Paging the titan on watch

The pharmaceutical industry has raised questions regarding Big Pharma and people have become helpless in trying to resolve this.

My frequent version of resting after classes and work was voluntarily watching chemistry and pharmacology lectures. After a random movie night, I even once taught a friend majoring in computer science what IUPAC nomenclature is—which pertains to a method of naming organic compounds.

This is the world that I fell in love with—chemistry—and I am ecstatic about all of it. The fascination for this branch of science mixed with my childhood of building blocks, mathematics, and biology led to the birth of a chemical engineering student who wanted a specialization in pharmaceutical sciences. But to say the least, the chemical engineering program was and is a humbling experience. Despite this, my love for it always took over.

However, I am not here to talk about what I love; I am here to talk about what I hate about the pharmaceutical industry.

It has a hefty role in healthcare; our medicines and supplies exist and are available to us because of it. Supposedly, it is an inherent part of their position to provide inclusive, affordable, and accessible drugs to all. But despite the beauty of it on the outside, it is also important to acknowledge the elephant in the room: Big Pharma.

Big Pharma is the monster that declares the silently god forbidden rule: only the higher classes get to take care of their health; if you can’t pay for it, you don’t get it. With its indefensible prices, Big Pharma is no less than harmful, cruel, and almost immoral. It has forgotten to put health workers and patients first.

For example, back in 2015, an oral antiparasitic drug called Daraprim—common for treating infections such as malaria—jumped from a price of USD13.50 to USD750 overnight, simply because it was acquired by some start-up company. This resulted in the cost of overall malaria treatment rising to tens of thousands of dollars in a blink of an eye. The drug’s new owner even claimed that they “should have raised it higher, to gain more profits.” I heard about this three years after it happened, and I am still mad about it now. But what makes matters worse is that this is a common practice.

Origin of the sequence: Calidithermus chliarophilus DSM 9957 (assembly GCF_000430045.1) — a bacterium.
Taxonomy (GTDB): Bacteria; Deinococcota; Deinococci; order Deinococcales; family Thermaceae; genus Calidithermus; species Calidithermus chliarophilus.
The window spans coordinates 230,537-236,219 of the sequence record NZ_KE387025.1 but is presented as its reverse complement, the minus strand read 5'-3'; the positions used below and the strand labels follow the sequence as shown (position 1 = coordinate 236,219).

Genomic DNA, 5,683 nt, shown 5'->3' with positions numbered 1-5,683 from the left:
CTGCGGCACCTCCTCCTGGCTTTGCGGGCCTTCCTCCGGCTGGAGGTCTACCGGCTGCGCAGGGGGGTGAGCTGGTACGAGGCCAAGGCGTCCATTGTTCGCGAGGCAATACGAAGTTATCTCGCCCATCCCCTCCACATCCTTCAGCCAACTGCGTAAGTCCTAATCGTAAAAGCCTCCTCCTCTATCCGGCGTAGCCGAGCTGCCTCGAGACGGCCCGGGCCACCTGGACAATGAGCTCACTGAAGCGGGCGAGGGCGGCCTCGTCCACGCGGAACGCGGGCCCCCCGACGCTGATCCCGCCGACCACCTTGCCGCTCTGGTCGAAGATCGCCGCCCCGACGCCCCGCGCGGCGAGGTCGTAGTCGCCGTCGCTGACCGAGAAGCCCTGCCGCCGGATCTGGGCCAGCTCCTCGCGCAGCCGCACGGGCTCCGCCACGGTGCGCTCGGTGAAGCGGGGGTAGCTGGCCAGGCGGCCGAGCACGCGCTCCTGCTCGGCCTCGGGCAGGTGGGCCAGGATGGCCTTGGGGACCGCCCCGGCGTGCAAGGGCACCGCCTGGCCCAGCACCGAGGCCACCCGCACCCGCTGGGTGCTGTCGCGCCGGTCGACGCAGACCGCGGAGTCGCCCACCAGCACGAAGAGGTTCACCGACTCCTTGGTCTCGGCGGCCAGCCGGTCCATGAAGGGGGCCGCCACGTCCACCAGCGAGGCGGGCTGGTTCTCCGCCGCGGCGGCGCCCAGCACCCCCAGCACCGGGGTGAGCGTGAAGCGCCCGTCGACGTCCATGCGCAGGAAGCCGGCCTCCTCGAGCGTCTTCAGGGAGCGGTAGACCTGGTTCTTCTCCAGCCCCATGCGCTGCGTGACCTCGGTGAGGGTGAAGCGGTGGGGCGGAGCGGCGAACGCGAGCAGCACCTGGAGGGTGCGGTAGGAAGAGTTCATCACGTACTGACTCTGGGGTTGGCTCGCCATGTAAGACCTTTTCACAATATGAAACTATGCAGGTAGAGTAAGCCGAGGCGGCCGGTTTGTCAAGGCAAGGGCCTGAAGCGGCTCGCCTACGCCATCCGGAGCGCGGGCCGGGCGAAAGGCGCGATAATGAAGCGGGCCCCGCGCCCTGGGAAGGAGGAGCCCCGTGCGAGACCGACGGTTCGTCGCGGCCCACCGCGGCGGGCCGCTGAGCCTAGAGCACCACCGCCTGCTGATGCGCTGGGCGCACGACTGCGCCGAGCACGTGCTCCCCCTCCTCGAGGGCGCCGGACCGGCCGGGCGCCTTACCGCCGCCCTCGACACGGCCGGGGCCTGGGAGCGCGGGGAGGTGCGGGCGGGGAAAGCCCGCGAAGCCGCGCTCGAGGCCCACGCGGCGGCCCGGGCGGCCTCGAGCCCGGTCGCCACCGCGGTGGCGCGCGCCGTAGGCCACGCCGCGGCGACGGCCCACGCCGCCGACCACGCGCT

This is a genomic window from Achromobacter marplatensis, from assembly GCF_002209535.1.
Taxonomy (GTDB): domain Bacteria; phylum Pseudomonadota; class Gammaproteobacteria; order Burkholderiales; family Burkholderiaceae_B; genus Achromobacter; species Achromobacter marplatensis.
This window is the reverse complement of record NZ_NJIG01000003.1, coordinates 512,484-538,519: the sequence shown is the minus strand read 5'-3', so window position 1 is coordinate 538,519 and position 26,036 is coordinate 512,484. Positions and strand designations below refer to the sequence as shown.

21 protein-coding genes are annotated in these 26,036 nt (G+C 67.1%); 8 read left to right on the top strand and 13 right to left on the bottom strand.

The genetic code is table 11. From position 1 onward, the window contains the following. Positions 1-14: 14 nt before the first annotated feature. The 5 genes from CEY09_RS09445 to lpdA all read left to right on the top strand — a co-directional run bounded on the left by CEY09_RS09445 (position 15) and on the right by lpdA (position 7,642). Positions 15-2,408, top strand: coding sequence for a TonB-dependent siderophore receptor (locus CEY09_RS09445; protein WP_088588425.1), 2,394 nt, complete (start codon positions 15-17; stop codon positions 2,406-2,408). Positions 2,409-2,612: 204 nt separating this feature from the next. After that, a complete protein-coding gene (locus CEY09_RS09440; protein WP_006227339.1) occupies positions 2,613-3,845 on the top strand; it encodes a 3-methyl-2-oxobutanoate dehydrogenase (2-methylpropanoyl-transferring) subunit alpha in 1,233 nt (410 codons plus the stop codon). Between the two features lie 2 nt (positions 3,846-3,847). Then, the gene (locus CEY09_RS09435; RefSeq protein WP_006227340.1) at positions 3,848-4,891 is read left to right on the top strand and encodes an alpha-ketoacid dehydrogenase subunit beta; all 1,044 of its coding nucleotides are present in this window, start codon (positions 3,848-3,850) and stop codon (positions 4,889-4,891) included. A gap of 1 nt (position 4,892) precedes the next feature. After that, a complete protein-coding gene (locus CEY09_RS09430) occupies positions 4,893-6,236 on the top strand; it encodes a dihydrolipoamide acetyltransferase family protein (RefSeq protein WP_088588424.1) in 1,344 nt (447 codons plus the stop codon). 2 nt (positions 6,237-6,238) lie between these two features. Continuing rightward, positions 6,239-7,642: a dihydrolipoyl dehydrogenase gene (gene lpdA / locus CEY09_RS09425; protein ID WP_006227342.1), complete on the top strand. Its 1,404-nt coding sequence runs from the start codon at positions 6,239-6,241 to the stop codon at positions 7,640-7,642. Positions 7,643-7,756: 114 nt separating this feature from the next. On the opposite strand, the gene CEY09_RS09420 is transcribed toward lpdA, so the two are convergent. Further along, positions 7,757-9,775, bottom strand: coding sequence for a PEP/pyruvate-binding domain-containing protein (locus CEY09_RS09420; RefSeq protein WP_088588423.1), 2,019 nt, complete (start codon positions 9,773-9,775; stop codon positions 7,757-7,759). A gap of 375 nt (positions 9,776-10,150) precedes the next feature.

Corruption bears many definitions that may vary based on the context of where it is rampant. However, there is one thing that remains constant: the moral indecency. With an ever-curious inkling in chemical engineering and pharmaceutical sciences, Big Pharma only grew as I dug deeper. Corruption in this horrid healthcare system bears too many faces all rooted in a broken system ruled by money—and again, not by service.

The Big Pharma-fueled pharmaceutical industry is governed by lies sold to its consumers and a false sense of safety through information locked away from its consumers. The corruption may reveal itself in a patient buried six feet underground, unable to receive treatment due to the towering bills. On another day, Big Pharma sells an overly expensive drug to their patients—the cheaper and equally effective alternatives buried in the sand. Or perhaps the monster subtly calls, disguising itself as a medical salesperson advertising an overpriced drug to patients, its side effects unknown to its desperate taker. While these problems exist all around the world, the Philippines remains to be a great example of how Big Pharma reigns.

Among many other cases, could anyone ever forget how, at the time in February 2021, we were sold less effective Sinovac COVID-19 vaccines for a heftier price? Case trials showed an effectiveness of 50.4 percent, implying that nearly the majority of citizens could still be vulnerable to the virus. Despite this, two jabs of it were estimated to cost P3,629—almost five times more than another available and more effective option in Astra Zeneca’s vaccine. The only communicated reason for this was that the former was an inactivated vaccine. These vaccines are only historically expensive because they require more doses for immunity—thus, more resources. But this doesn’t justify the pricey purchase from China. Compared to how much Thailand and Indonesia got these, the Philippines paid at least twice or thrice the price.

During a rapidly escalating pandemic, the higher cost translated to less supply available to the Filipinos. On top of this, it is also important to remember that the first to receive jabs were health workers—those most exposed to the virus. Surely a more effective vaccine should have been used. However, this is only the tip of the iceberg.

Big Pharma was not born out of the pandemic, and I am certain that all of us could cite both national and personal experiences of how we paid more worth than the healthcare we received.

With all due honesty, how strongly I wish that I could name a way for us—common students, patients, health workers, and people—to remedy such problems.

No one deserves to be stuck in such a broken system. Yet unfortunately, the direct power to change this is not in our hands. And so, we are left with this: calling on companies for empathy, transparency, and honest service. We must pressure governments to change their ways; to trace back to the industry’s real purpose; to take care of its patients, health workers, and consumers. All of this is a heartbreaking realization, and only—hopefully, temporary—helplessness further fuel the anger born against it.

The LaSallian

By The LaSallian

One reply on “Paging the titan on watch”

It continues to be a problem in most of the world, but it affects us much more due to us being a poorer country. I can see the weight and emotion in this article, and hope that action really takes place for the betterment of the world. A spectacular piece from the author!

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